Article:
Out of time? - Music, consciousness states and neuropharmacological mechanisms of an altered temporality
Drug-induced altered temporality is a well-known effect of cannabis action that is utilised from musicians and music listeners for music appreciation since the early days of jazz. Cannabis has an influence on timing processes at short time scales of hundreds of milliseconds as O’Leary et al (2003) have shown in their tapping studies, proving evidence of an altered cerebellar functioning. This paper will focus on cannabis and its action on timing and aims to discuss selected scientific streams of research on the neurophysiological and neuropharmacological base of timing mechanisms in terms of an social pharmacology of music (Fachner, 2009). The mechanisms behind this altered temporality remain unclear. Generally, task-related and activated neural networks (discussed are thalamo-cortico-striatal circuits, i.e. basal ganglia, supplementary motor cortex, prefrontal cortex, posterior parietal cortex) are serving as a timekeeper and are detecting coincidences in synchronous brain activation and processing of different neural populations. “The scalar property derives from the assumption that the accumulation error is proportional to the criterion duration” (Buhusi, 2005, 756) and this may reflect the consciousness state of a subject and its cognitive and attentional behaviour during time processes in state-related accumulation processes. Clock speed (pacemaker) can be influenced by dopaminergic manipulations whereas memory processes (reference) can be influenced by cholinergic manipulations. ...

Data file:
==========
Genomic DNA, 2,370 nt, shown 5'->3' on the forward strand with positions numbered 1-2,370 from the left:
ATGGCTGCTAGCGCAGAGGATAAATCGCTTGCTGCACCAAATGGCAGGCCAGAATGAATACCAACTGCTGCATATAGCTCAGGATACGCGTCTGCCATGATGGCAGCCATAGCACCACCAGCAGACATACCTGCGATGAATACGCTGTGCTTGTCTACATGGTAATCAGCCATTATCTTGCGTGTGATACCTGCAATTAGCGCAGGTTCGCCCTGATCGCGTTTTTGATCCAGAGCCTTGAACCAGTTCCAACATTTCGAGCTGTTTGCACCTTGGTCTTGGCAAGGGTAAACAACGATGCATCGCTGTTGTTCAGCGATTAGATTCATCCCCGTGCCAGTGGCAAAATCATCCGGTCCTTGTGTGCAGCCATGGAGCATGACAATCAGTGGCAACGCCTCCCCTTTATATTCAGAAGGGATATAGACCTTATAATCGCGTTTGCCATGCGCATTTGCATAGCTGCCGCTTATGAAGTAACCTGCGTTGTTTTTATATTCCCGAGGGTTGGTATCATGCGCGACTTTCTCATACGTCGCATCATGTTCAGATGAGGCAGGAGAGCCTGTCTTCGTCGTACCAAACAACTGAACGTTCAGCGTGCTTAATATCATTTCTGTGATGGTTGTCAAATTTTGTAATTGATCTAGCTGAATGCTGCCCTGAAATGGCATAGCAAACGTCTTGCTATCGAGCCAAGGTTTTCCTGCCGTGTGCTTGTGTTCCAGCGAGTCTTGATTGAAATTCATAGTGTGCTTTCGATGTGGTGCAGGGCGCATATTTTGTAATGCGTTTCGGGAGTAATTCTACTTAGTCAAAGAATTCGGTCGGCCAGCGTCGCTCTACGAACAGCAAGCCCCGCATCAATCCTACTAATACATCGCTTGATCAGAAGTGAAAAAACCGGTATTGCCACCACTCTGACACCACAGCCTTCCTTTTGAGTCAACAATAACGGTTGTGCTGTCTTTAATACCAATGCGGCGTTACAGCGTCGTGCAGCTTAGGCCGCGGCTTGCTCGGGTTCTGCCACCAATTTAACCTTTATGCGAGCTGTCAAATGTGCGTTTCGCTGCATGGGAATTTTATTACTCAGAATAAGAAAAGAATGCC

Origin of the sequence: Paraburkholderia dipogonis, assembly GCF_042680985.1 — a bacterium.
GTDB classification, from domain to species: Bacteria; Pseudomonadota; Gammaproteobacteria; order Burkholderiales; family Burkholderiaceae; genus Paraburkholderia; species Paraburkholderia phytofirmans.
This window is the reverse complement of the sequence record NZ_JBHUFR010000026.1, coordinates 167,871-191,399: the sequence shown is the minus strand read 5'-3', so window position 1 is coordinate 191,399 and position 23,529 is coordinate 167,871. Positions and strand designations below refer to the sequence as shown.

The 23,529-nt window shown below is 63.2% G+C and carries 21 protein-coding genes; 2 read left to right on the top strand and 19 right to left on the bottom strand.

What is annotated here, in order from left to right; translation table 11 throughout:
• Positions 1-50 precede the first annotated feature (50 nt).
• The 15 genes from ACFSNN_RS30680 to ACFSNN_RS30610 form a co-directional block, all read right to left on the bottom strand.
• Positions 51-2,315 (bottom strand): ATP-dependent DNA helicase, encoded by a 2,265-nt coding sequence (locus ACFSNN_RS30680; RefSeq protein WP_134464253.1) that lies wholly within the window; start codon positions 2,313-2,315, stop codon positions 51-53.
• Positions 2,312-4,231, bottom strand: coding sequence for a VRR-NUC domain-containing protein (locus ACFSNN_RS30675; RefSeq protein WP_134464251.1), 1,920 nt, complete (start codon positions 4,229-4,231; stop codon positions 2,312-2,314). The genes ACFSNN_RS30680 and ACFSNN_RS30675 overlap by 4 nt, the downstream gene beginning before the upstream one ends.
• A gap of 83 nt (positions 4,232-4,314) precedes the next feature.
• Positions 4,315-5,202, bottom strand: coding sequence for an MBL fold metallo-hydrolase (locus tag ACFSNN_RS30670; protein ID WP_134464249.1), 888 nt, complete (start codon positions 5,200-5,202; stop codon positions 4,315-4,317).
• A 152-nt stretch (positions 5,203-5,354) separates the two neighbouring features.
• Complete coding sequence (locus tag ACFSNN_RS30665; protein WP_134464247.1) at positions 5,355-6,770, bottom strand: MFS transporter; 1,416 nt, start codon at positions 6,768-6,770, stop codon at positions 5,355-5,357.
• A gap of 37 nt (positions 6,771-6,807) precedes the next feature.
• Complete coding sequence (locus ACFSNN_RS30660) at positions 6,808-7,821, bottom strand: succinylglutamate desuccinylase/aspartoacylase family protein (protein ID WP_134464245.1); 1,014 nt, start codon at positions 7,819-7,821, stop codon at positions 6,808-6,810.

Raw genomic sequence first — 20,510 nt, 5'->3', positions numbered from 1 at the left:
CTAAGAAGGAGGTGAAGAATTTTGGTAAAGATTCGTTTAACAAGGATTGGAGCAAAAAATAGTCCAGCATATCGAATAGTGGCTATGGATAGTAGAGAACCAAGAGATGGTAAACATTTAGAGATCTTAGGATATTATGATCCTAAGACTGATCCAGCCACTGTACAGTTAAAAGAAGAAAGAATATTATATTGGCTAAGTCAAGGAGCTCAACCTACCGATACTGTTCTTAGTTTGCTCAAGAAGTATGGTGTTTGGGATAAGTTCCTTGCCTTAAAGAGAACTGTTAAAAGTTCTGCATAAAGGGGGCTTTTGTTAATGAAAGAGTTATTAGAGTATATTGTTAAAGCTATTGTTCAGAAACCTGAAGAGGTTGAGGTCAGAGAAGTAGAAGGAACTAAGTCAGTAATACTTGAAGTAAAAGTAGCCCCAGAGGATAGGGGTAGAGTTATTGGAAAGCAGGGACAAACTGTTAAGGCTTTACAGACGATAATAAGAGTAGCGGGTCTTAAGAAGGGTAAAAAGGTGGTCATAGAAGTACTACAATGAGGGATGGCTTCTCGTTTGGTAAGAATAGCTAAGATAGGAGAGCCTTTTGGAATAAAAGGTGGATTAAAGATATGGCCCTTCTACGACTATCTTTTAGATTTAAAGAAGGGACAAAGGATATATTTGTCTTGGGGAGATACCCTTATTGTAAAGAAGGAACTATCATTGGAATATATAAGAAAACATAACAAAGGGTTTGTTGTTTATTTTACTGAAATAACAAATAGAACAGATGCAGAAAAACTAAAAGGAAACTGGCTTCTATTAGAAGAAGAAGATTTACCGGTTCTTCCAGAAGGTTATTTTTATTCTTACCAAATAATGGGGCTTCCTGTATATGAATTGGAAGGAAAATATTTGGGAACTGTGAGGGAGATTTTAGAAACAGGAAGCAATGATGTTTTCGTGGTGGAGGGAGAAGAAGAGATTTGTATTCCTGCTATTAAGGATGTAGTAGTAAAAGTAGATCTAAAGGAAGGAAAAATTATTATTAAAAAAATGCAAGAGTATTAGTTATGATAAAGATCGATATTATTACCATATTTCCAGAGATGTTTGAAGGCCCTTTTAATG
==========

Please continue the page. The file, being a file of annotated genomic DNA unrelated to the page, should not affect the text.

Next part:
KonferenssiESCOM 2009 : 7th Triennial Conference of European Society for the Cognitive Sciences of Music
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- ESCOM 2009